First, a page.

THE DRINK NATION IS A FREE RESOURCE FOR FINDING EVERYTHING AWESOME ABOUT DRINKING IN YOUR LOCATION
Signup

A Brief History of Beer Gardens

Springtime drinking fun
by Dan Packel on Mar 12, 2012 in Beer
A Brief History of Beer Gardens

As temperatures begin to rise, it’s time to begin thinking about one of the great pleasures of springtime: an afternoon sitting under the shade of a blossoming tree, stationed at a long table, hoisting a liter mug of beer. Maybe even playing a game of dominoes.

Yes, beer garden season has arrived. So let’s take the time to thank two groups of people — the Germans who invented lager, and the Germans who immigrated to the U.S. in the second half of the nineteenth century. If it weren’t for them, baseball would likely be our only excuse to sip suds in the sun.

Unlike the ales that constituted all the world’s beer before the middle of the nineteenth century, the lager yeasts discovered in Bavaria at that time required a different type of fermentation. Ales — produced through the addition of top-fermenting yeast — ferment rapidly, at warm temperatures. Lagers, contrarily, depend on a slow, cool fermentation, ideally at temperatures between 45–56 degrees Fahrenheit. And after fermentation is complete, they need to be stored and aged for several months, at even cooler temperatures.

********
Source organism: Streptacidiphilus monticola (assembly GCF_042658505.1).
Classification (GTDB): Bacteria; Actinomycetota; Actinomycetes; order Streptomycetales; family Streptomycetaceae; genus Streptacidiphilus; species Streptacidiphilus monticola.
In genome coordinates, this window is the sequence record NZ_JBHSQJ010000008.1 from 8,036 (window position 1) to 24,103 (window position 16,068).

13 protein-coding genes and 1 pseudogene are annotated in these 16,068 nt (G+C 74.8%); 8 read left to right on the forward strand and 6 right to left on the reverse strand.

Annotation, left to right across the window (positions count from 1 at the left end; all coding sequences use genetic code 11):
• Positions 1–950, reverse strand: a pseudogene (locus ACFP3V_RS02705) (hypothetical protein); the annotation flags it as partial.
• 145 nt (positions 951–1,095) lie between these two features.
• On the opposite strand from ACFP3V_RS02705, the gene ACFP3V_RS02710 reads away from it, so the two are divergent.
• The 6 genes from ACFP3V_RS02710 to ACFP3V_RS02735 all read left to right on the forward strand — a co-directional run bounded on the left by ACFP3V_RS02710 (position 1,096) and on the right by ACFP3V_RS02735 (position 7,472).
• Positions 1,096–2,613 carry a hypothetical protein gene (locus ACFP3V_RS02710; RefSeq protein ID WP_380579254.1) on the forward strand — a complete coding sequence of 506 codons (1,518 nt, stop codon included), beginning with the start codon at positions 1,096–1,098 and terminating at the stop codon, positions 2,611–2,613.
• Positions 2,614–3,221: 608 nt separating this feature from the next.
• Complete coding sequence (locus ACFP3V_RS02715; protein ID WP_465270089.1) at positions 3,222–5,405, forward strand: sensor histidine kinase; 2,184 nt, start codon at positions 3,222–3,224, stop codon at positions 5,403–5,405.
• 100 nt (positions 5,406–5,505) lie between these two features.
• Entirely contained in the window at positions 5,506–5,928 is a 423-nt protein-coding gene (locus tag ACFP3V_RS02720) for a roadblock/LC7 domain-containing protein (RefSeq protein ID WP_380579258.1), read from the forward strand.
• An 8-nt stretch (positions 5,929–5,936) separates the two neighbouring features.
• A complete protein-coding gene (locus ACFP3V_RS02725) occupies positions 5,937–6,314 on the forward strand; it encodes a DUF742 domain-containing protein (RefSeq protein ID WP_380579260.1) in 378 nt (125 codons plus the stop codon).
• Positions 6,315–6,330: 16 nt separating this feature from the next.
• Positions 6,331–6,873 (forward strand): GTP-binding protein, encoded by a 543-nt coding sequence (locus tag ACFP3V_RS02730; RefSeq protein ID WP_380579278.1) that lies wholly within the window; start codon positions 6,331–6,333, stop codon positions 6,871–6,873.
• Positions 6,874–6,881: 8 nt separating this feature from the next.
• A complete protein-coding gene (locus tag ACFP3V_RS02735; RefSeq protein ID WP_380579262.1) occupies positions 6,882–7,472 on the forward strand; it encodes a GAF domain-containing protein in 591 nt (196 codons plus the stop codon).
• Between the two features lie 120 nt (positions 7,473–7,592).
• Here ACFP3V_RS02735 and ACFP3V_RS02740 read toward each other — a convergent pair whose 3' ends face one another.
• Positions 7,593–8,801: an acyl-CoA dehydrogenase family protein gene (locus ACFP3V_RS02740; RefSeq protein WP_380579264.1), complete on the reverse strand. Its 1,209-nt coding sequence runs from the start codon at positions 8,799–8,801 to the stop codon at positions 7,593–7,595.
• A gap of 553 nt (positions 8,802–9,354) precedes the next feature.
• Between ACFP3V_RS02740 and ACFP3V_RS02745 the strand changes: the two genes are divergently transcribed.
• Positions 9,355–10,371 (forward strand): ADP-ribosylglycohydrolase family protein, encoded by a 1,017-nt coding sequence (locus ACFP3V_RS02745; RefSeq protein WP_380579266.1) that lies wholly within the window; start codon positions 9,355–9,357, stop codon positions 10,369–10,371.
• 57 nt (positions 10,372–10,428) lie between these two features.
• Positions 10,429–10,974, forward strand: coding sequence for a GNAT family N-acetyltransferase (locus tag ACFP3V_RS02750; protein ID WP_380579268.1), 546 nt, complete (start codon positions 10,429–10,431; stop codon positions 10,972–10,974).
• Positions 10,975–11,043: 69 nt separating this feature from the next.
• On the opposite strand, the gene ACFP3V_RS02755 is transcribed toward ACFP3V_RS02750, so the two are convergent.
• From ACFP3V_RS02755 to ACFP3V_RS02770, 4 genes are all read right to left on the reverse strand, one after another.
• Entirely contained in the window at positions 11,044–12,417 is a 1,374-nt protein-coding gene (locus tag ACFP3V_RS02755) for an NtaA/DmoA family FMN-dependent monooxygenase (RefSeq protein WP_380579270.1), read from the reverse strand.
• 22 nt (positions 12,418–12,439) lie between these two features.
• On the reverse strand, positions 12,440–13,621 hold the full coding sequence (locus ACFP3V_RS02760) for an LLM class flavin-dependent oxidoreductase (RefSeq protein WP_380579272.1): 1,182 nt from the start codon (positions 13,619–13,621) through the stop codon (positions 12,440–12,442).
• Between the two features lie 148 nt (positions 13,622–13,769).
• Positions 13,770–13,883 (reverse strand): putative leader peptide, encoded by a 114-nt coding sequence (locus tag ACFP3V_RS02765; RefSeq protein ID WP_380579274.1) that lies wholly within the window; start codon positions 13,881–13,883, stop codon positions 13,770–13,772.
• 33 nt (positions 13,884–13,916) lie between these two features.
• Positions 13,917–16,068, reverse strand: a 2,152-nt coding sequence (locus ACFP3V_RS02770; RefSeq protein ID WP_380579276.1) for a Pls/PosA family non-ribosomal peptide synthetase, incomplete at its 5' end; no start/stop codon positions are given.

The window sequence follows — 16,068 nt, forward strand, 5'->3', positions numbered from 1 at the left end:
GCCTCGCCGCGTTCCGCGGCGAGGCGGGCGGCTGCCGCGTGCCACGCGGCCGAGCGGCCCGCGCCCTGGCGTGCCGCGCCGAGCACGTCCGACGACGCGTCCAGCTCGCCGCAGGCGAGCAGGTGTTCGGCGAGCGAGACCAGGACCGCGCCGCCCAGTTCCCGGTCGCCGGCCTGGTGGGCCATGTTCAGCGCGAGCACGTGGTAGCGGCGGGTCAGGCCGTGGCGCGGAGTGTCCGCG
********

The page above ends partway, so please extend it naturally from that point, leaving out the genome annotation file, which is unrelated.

This was an era before refrigeration, however, so Bavarian brewers dug out large underground cellars for stashing the barrels while the beer “lagered.” To ensure fuller protection from the sun, they then scattered gravel over the ground and planted leafy chestnut and linden trees, which, as they grew, would provide ample shade from the sun.  

Someone did the math. Shade, gravel, beer — all just off the banks of Munich’s Isar River, which provided an additional source of cooling for the beer. Put some tables and chairs outside, and start the taps. Beer garden culture was born.

In the U.S. to this point, our drinking culture came from the British Isles, where men would gather in inns or public houses to knock back their ales and spirits — generally far from the view of women and children. Meanwhile in Germany, Sundays (in particular) at the beer gardens had become a family affair.